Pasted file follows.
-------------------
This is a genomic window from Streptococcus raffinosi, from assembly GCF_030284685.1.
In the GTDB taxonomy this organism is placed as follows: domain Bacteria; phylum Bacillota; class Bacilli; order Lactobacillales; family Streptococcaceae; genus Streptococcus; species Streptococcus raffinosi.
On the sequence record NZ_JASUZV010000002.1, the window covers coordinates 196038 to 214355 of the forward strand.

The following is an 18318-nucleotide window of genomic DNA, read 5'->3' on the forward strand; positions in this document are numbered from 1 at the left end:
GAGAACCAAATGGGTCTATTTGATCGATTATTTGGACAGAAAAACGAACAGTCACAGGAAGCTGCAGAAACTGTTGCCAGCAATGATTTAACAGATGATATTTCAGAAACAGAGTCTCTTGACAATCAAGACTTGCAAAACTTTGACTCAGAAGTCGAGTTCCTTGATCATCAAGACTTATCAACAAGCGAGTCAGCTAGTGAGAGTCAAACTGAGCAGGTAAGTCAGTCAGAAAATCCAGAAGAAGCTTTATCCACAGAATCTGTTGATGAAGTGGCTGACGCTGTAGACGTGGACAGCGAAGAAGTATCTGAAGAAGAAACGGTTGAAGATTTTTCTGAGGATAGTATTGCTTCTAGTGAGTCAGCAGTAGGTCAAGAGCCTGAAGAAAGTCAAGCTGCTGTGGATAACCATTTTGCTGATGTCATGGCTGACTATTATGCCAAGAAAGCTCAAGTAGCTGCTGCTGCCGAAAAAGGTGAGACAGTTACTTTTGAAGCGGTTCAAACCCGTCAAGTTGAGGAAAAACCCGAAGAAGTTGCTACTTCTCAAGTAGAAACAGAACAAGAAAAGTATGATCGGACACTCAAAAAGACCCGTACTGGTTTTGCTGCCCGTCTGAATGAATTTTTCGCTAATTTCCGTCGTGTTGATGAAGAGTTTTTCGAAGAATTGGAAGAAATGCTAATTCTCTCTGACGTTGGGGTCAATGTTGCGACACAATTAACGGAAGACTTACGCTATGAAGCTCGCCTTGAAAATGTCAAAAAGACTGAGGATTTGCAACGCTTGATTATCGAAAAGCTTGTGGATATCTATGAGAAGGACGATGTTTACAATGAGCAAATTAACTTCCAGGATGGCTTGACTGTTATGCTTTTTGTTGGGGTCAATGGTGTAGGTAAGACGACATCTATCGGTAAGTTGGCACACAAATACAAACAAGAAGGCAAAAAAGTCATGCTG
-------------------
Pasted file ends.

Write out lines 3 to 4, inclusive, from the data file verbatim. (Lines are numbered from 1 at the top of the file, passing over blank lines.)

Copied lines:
On the sequence record NZ_JASUZV010000002.1, the window covers coordinates 196038 to 214355 of the forward strand.

The following is an 18318-nucleotide window of genomic DNA, read 5'->3' on the forward strand; positions in this document are numbered from 1 at the left end: